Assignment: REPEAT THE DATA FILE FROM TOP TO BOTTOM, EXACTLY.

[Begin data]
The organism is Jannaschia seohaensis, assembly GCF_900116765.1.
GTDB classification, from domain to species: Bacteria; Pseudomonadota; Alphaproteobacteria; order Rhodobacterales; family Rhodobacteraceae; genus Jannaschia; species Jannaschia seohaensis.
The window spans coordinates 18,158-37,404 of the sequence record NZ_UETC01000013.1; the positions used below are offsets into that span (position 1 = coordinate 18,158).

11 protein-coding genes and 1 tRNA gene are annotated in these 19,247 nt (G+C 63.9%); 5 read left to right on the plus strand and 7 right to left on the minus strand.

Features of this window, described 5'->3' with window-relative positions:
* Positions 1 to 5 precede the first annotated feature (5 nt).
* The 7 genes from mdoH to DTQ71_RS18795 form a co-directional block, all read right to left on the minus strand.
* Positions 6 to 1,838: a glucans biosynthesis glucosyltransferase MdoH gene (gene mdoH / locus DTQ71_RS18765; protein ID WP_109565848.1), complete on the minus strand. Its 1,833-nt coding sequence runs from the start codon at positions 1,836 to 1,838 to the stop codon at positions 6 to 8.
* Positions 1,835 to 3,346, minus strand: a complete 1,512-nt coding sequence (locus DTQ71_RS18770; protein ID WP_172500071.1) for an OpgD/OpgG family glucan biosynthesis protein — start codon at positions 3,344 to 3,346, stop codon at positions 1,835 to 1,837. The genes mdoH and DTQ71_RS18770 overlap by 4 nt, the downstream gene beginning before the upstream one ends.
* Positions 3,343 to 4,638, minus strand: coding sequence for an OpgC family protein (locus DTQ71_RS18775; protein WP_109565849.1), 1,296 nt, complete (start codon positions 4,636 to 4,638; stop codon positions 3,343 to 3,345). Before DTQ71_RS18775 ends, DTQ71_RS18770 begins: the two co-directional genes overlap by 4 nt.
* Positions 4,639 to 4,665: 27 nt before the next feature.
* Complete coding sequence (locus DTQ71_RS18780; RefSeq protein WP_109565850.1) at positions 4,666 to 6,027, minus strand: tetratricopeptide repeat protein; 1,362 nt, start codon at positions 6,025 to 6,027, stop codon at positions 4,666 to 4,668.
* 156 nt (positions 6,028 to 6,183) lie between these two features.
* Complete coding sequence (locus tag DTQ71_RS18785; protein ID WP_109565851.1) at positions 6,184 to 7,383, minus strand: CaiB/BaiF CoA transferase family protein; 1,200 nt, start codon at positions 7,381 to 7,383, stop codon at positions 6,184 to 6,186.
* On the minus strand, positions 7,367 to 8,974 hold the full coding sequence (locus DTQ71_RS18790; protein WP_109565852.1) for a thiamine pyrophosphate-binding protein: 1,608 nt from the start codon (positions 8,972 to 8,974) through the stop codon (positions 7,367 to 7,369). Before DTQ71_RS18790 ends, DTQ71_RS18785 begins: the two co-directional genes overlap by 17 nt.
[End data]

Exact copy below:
The organism is Jannaschia seohaensis, assembly GCF_900116765.1.
GTDB classification, from domain to species: Bacteria; Pseudomonadota; Alphaproteobacteria; order Rhodobacterales; family Rhodobacteraceae; genus Jannaschia; species Jannaschia seohaensis.
The window spans coordinates 18,158-37,404 of the sequence record NZ_UETC01000013.1; the positions used below are offsets into that span (position 1 = coordinate 18,158).

11 protein-coding genes and 1 tRNA gene are annotated in these 19,247 nt (G+C 63.9%); 5 read left to right on the plus strand and 7 right to left on the minus strand.

Features of this window, described 5'->3' with window-relative positions:
* Positions 1 to 5 precede the first annotated feature (5 nt).
* The 7 genes from mdoH to DTQ71_RS18795 form a co-directional block, all read right to left on the minus strand.
* Positions 6 to 1,838: a glucans biosynthesis glucosyltransferase MdoH gene (gene mdoH / locus DTQ71_RS18765; protein ID WP_109565848.1), complete on the minus strand. Its 1,833-nt coding sequence runs from the start codon at positions 1,836 to 1,838 to the stop codon at positions 6 to 8.
* Positions 1,835 to 3,346, minus strand: a complete 1,512-nt coding sequence (locus DTQ71_RS18770; protein ID WP_172500071.1) for an OpgD/OpgG family glucan biosynthesis protein — start codon at positions 3,344 to 3,346, stop codon at positions 1,835 to 1,837. The genes mdoH and DTQ71_RS18770 overlap by 4 nt, the downstream gene beginning before the upstream one ends.
* Positions 3,343 to 4,638, minus strand: coding sequence for an OpgC family protein (locus DTQ71_RS18775; protein WP_109565849.1), 1,296 nt, complete (start codon positions 4,636 to 4,638; stop codon positions 3,343 to 3,345). Before DTQ71_RS18775 ends, DTQ71_RS18770 begins: the two co-directional genes overlap by 4 nt.
* Positions 4,639 to 4,665: 27 nt before the next feature.
* Complete coding sequence (locus DTQ71_RS18780; RefSeq protein WP_109565850.1) at positions 4,666 to 6,027, minus strand: tetratricopeptide repeat protein; 1,362 nt, start codon at positions 6,025 to 6,027, stop codon at positions 4,666 to 4,668.
* 156 nt (positions 6,028 to 6,183) lie between these two features.
* Complete coding sequence (locus tag DTQ71_RS18785; protein ID WP_109565851.1) at positions 6,184 to 7,383, minus strand: CaiB/BaiF CoA transferase family protein; 1,200 nt, start codon at positions 7,381 to 7,383, stop codon at positions 6,184 to 6,186.
* On the minus strand, positions 7,367 to 8,974 hold the full coding sequence (locus DTQ71_RS18790; protein WP_109565852.1) for a thiamine pyrophosphate-binding protein: 1,608 nt from the start codon (positions 8,972 to 8,974) through the stop codon (positions 7,367 to 7,369). Before DTQ71_RS18790 ends, DTQ71_RS18785 begins: the two co-directional genes overlap by 17 nt.